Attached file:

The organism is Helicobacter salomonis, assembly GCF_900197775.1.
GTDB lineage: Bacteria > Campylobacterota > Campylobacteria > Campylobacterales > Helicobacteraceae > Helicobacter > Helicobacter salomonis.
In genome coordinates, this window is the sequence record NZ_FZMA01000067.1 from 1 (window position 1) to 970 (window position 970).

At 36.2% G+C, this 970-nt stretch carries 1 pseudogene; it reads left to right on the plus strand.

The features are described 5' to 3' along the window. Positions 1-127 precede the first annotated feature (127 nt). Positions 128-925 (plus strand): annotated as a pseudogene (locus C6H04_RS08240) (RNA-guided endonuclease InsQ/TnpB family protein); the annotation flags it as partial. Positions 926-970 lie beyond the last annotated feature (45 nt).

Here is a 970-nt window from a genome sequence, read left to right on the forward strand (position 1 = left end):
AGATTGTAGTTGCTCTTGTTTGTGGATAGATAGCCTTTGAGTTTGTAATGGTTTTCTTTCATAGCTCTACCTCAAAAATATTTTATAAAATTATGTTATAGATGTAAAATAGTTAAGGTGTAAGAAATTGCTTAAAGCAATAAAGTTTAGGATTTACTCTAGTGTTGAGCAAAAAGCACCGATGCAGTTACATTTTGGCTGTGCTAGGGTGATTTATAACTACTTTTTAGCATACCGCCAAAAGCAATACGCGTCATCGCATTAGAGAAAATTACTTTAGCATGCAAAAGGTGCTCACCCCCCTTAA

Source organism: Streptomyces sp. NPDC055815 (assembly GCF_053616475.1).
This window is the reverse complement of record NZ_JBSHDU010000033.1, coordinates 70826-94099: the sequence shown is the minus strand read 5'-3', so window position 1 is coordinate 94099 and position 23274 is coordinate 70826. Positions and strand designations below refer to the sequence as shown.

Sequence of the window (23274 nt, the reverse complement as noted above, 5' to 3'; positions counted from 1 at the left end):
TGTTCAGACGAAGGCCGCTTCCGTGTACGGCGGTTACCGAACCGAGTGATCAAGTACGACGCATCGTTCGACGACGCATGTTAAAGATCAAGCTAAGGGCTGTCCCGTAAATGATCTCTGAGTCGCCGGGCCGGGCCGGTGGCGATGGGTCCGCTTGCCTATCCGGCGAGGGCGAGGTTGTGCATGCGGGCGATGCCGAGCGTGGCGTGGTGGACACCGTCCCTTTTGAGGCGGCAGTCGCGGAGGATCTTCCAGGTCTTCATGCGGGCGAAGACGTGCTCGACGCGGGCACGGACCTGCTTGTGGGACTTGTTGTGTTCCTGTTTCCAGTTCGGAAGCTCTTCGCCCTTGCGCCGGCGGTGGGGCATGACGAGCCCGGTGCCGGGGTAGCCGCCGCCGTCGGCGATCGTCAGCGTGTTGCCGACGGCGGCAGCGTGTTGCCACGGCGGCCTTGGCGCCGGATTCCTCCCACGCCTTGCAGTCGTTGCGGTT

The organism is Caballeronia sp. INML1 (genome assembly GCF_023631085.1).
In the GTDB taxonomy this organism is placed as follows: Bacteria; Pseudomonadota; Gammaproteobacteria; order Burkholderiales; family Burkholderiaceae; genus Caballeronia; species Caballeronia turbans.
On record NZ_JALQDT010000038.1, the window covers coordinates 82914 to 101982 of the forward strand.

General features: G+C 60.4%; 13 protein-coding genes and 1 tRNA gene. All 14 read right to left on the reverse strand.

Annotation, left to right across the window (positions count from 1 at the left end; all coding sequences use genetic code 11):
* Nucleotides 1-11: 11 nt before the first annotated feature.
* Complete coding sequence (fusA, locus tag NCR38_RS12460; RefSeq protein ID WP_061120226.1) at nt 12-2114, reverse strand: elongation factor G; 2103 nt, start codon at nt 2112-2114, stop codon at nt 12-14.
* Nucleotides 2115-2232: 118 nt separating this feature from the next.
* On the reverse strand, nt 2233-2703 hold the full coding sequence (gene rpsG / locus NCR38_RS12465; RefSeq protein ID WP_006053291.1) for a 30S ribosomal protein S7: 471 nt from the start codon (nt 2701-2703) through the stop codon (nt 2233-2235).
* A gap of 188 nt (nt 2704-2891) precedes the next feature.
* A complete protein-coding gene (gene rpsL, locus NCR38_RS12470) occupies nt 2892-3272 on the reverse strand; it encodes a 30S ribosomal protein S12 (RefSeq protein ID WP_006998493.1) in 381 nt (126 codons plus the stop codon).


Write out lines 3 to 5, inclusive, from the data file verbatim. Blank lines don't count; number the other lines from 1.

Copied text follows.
In genome coordinates, this window is the sequence record NZ_FZMA01000067.1 from 1 (window position 1) to 970 (window position 970).

At 36.2% G+C, this 970-nt stretch carries 1 pseudogene; it reads left to right on the plus strand.

The features are described 5' to 3' along the window. Positions 1-127 precede the first annotated feature (127 nt). Positions 128-925 (plus strand): annotated as a pseudogene (locus C6H04_RS08240) (RNA-guided endonuclease InsQ/TnpB family protein); the annotation flags it as partial. Positions 926-970 lie beyond the last annotated feature (45 nt).